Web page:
Are Your Adrenals in Trouble?

Are Your Adrenals in Trouble?


by Colleen Cackowski

Adrenals are walnut-sized glands that sit on top of the kidneys. They are important endocrine glands which produce and distribute 50 different hormones.

shutterstock_189761837

Adrenal imbalances are usually associated with chronic stress. When your body has to continuously deal with tension, the adrenals are called upon to produce adrenaline and cortisol, not just to deal with a fight-or-flight situation, which lasts for a moment, but almost continually, 24 hours a day. The normal stress response is intended to be a short-term reaction with a fairly quick return to a relaxed baseline. Unfortunately in the 21st century, our adrenals don’t know the difference between a true emergency and stress from a traffic jam.

When cortisol levels stay unnaturally high over periods of time, a person can start to experience a wide range of distressing symptoms, which can ultimately lead to serious health problems.

Jing Energy

Adrenals are the seat of our Jing energy or Primal Essence. This is our long-term “battery pack” of energy that determines how long we live. When we run out of Jing, we run out of life force, so it is crucial to safeguard and nourish our adrenal energy.

shutterstock_202288933

As the seat of Jing, adrenal health is directly correlated to longevity. Most people these days seem to be burning the candle at both ends, burning through their Jing and burning themselves out. This is a dangerous situation to find yourself in and to make matters worse, often the thing that people turn to for help is a stimulant of some sort—an energy drink with caffeine, guarana, sugar, or some other substance which actually depletes the adrenals even more.

Eventually, the adrenals become overtaxed, and struggle to produce cortisol, as well DHEA, estrogen, progesterone, and testosterone. This reduction in key hormones becomes especially serious as a woman nears the age of menopause when she needs the full support of her adrenals to prevent extreme hormone imbalances. Many women as they approach and go through menopause find themselves with reduced adrenal function and many unpleasant symptoms.

What kinds of lifestyle choices contribute to adrenal imbalance?

  • Insufficient sleep
  • Unhealthy dieting
  • Relationship drama
  • Overuse of stimulants such as caffeine and sugar
  • Excessive exercise
  • Illness, surgery, health challenges
  • Post-traumatic stress
  • Overwhelming responsibilities

Do you wake up in the morning feeling tired until you get your caffeine? Do you require snacks in the afternoon to get through the day? Are alcohol or sleep aids part of your regular regimen to help you unwind? Are your normal sleep patterns disrupted, leading to a vicious cycle of exhaustion?

shutterstock_136830527

If you answered “yes” to any of these questions and you are wondering if you could be suffering from reduced adrenal function, see if any of these symptoms apply to you:

  • Overall fatigue and weakness
  • Disrupted sleep patterns
  • Moodiness, anxiety, irritability, or depression
  • Insulin resistance
  • Muscle and bone loss
  • Skin problems
  • Thinning hair
  • Depleted immune system
  • Autoimmune disorders
  • Increased number of allergies and chemical sensitivities
  • Weight gain
  • Reduced libido
  • Craving for sweets and salty foods
  • Inability to cope with stress
  • Low back pain around the kidneys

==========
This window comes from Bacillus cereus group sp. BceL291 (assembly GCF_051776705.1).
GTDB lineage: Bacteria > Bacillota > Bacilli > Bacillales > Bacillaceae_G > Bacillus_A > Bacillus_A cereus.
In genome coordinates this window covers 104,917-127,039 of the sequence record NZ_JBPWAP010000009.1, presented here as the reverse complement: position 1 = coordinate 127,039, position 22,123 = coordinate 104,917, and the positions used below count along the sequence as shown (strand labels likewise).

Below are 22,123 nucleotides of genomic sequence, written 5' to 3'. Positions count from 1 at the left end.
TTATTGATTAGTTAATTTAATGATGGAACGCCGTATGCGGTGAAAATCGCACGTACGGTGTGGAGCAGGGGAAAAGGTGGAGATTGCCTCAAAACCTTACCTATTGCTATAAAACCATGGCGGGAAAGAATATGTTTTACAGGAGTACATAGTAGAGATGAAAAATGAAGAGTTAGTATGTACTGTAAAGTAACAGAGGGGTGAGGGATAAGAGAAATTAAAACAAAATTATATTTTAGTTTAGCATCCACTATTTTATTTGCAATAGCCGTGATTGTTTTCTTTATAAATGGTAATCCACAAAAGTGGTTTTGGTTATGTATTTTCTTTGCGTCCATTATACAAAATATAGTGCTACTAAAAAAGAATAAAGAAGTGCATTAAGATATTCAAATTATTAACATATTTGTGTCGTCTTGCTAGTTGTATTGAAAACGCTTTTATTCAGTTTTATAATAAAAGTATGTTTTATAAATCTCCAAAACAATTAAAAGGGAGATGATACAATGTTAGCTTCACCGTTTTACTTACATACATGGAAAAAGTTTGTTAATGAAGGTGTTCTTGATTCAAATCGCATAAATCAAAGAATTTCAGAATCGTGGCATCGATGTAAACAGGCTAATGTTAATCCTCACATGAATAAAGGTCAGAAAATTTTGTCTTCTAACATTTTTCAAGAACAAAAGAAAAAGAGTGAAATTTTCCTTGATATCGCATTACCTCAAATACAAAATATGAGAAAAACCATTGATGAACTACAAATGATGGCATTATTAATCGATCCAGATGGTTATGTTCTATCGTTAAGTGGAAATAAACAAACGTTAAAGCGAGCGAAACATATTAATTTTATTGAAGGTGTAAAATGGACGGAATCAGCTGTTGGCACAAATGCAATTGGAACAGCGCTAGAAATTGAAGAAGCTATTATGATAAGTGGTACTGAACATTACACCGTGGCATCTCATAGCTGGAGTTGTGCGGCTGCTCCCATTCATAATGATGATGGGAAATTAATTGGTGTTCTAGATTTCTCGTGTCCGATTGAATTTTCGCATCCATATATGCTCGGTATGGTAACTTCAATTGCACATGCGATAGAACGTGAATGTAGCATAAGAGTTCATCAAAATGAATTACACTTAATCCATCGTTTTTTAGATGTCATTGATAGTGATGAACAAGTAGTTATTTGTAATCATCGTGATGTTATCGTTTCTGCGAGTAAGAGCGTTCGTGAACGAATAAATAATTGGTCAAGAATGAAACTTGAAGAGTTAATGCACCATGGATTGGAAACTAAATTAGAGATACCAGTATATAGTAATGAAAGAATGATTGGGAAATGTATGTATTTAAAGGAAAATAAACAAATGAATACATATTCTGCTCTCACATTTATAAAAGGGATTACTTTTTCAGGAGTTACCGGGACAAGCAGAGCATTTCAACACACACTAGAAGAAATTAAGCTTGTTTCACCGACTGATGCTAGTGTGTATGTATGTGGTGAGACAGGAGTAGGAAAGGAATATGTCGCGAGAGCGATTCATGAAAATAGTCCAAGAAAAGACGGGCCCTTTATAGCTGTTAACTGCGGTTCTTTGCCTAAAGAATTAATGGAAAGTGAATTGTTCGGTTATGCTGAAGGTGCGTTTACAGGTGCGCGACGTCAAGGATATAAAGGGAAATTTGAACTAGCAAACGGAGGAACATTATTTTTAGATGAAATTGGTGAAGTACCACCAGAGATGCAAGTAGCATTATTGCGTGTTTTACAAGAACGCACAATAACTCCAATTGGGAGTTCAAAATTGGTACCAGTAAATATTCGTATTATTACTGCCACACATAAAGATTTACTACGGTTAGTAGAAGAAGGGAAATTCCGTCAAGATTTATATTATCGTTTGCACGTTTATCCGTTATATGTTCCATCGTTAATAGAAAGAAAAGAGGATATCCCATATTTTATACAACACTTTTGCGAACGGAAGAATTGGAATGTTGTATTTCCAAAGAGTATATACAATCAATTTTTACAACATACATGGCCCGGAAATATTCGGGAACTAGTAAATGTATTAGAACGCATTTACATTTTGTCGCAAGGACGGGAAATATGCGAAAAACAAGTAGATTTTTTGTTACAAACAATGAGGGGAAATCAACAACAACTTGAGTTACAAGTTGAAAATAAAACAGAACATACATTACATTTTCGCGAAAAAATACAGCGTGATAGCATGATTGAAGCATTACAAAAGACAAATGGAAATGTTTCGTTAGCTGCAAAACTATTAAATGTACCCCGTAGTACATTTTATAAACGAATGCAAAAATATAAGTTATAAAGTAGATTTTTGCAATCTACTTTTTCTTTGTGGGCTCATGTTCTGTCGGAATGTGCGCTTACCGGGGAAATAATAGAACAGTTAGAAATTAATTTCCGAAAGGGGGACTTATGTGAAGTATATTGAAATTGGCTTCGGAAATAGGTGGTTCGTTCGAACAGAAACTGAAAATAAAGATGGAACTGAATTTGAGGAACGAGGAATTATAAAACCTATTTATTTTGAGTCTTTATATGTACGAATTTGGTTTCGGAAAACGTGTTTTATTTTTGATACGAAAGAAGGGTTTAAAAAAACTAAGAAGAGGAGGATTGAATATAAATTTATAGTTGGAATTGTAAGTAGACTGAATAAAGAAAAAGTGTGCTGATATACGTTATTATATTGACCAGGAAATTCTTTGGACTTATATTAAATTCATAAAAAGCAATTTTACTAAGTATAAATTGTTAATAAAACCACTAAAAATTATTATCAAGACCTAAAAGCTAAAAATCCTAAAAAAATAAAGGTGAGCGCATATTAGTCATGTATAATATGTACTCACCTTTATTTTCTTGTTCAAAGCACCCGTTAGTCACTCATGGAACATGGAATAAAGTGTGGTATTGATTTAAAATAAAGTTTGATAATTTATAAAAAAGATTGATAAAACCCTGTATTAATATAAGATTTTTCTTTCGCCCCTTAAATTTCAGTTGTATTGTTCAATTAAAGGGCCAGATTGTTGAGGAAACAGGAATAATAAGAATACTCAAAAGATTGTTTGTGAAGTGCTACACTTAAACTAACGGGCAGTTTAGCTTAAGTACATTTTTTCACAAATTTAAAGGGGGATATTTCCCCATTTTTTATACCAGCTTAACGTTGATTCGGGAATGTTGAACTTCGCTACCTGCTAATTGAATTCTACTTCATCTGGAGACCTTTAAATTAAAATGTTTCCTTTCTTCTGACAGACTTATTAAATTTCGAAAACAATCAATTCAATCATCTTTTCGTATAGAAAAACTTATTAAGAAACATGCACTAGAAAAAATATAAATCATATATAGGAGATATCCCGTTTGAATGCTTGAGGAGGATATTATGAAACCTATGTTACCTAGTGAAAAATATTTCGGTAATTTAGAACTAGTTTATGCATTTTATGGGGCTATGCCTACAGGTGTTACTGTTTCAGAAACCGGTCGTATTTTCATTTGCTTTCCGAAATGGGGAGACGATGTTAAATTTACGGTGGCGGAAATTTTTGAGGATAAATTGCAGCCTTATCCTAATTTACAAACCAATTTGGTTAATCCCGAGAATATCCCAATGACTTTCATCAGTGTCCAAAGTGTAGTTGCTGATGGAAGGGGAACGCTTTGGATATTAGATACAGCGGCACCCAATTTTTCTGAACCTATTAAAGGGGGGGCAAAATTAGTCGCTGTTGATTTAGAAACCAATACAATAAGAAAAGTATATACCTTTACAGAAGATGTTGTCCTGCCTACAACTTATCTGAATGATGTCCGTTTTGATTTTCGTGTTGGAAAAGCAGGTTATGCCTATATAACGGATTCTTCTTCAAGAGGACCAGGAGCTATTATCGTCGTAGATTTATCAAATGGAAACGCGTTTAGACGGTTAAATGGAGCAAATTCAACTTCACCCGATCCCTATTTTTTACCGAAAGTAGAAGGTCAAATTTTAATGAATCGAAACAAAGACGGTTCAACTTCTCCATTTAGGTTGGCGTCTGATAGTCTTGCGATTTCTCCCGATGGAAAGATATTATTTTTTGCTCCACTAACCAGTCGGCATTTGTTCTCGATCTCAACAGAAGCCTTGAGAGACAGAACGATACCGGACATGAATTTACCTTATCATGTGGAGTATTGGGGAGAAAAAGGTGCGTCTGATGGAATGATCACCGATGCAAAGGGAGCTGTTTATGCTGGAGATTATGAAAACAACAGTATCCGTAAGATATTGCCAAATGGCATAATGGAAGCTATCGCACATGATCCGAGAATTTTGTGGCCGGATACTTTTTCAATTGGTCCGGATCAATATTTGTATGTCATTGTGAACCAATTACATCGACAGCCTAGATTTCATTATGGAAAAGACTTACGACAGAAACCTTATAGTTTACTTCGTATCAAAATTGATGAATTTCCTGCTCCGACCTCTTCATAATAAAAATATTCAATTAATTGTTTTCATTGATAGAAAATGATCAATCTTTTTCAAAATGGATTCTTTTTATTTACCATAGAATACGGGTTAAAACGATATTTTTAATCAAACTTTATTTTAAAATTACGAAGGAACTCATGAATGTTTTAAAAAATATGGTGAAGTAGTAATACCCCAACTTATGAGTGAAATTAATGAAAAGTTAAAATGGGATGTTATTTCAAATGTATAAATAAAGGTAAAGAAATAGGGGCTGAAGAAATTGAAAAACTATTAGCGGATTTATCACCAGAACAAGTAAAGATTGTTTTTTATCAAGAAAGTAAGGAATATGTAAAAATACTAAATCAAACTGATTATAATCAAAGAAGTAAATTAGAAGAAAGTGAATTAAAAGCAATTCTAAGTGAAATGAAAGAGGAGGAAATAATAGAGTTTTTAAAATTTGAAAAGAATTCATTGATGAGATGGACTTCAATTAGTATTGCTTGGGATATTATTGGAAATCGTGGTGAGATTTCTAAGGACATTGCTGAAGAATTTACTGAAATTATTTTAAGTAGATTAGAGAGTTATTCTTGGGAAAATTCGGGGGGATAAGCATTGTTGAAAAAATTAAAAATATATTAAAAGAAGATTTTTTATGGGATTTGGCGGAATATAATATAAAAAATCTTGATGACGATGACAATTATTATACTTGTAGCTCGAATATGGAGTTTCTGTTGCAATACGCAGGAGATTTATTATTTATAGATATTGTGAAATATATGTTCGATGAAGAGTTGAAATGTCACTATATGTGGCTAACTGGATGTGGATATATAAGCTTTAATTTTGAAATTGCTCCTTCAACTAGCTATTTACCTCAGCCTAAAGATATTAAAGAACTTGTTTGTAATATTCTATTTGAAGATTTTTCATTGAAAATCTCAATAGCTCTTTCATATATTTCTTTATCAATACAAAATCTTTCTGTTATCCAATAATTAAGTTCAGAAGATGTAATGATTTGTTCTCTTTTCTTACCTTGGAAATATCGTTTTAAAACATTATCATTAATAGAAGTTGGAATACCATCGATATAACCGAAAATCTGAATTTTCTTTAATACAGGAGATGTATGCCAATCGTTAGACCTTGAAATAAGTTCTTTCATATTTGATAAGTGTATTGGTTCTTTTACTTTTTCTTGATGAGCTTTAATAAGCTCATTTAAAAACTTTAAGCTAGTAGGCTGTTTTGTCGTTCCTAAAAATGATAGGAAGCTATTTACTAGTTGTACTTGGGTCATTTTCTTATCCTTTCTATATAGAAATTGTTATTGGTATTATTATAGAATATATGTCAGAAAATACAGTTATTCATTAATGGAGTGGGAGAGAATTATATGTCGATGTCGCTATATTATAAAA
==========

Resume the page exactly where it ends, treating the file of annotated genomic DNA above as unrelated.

Is There a Test for Adrenal Fatigue?

Adrenal imbalance can lead to other serious health conditions including fibromyalgia, chronic fatigue, thyroid imbalance, arthritis, and depression. Unfortunately, the tests that you may get in a doctor’s office only detect extreme imbalances for things like Addison’s disease or Cushing’s syndrome. If you are on the spectrum of adrenal fatigue, heading for danger but not yet arrived, your doctor will probably tell you that your levels are in the “normal” range, when in fact your adrenal function is already compromised. Ask your doctor to measure cortisol and DHEA levels because these are better indicators of adrenal imbalance due to stress; however, remember that the best indicator that something is not right is your own knowing that you feel unwell.

The Consequences of High Cortisol

Chronically high cortisol interferes with digestion, limits our ability to sleep well, depresses immune function, and affects the body’s ability to produce other essential hormones (DHEA, testosterone, estrogen, progesterone, and thyroid hormone). Over time, relentless pressure on the adrenals to produce cortisol constantly contributes to high blood sugar, excess abdominal fat, high blood pressure, and overall inflammation. Moreover, it affects DHEA production, which in turn compromises immunity, bone health, mood, and libido.

The more the adrenal glands are compromised, the harder it becomes for them to make cortisol. To compensate, extra adrenalin is produced, which has the effect of making us irritable and shaky. Exhausted adrenals can cause anxiety, low blood sugar, low blood pressure, inability to concentrate, lightheadedness on standing, and allergies. Now we are heading in the direction of a serious condition.

The Natural Solution

The good news is that adrenal exhaustion can be healed. The bad news is it can take a long time. Each person who finds themselves dealing with adrenal fatigue is unique, and so remedies should be considered on a case-by-case basis.

A plan to balance hormones and improve dietary habits is crucial for reducing physical stress on the adrenals and to help the body recover from adrenal fatigue. With changes in stress management patterns, dietary, and lifestyle changes (what you eat and when you eat it), you CAN rebuild your adrenals.

Click HERE for Part 2 Tips for Avoiding Adrenal Burnout to read more about natural solutions.

Categories